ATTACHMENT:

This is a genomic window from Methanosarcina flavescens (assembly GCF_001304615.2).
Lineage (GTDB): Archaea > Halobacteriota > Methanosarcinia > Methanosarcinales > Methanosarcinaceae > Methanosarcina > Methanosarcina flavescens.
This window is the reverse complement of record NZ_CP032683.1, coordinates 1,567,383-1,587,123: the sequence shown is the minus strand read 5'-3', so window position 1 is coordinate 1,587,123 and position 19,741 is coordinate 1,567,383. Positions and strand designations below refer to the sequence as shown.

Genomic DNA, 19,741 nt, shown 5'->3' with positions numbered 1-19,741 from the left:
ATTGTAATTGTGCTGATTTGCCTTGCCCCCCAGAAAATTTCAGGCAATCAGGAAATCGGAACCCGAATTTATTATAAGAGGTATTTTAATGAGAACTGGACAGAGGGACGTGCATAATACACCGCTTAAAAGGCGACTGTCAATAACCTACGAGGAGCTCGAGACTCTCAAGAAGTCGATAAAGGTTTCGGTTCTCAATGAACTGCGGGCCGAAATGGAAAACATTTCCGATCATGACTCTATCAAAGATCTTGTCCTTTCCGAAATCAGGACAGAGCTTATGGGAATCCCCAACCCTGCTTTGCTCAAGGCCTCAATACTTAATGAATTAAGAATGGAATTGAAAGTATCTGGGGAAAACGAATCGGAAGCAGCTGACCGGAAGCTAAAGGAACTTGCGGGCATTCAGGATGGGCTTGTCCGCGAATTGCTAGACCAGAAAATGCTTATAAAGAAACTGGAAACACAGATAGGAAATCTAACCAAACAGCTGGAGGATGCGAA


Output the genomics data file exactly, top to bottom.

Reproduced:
This is a genomic window from Methanosarcina flavescens (assembly GCF_001304615.2).
Lineage (GTDB): Archaea > Halobacteriota > Methanosarcinia > Methanosarcinales > Methanosarcinaceae > Methanosarcina > Methanosarcina flavescens.
This window is the reverse complement of record NZ_CP032683.1, coordinates 1,567,383-1,587,123: the sequence shown is the minus strand read 5'-3', so window position 1 is coordinate 1,587,123 and position 19,741 is coordinate 1,567,383. Positions and strand designations below refer to the sequence as shown.

Genomic DNA, 19,741 nt, shown 5'->3' with positions numbered 1-19,741 from the left:
ATTGTAATTGTGCTGATTTGCCTTGCCCCCCAGAAAATTTCAGGCAATCAGGAAATCGGAACCCGAATTTATTATAAGAGGTATTTTAATGAGAACTGGACAGAGGGACGTGCATAATACACCGCTTAAAAGGCGACTGTCAATAACCTACGAGGAGCTCGAGACTCTCAAGAAGTCGATAAAGGTTTCGGTTCTCAATGAACTGCGGGCCGAAATGGAAAACATTTCCGATCATGACTCTATCAAAGATCTTGTCCTTTCCGAAATCAGGACAGAGCTTATGGGAATCCCCAACCCTGCTTTGCTCAAGGCCTCAATACTTAATGAATTAAGAATGGAATTGAAAGTATCTGGGGAAAACGAATCGGAAGCAGCTGACCGGAAGCTAAAGGAACTTGCGGGCATTCAGGATGGGCTTGTCCGCGAATTGCTAGACCAGAAAATGCTTATAAAGAAACTGGAAACACAGATAGGAAATCTAACCAAACAGCTGGAGGATGCGAA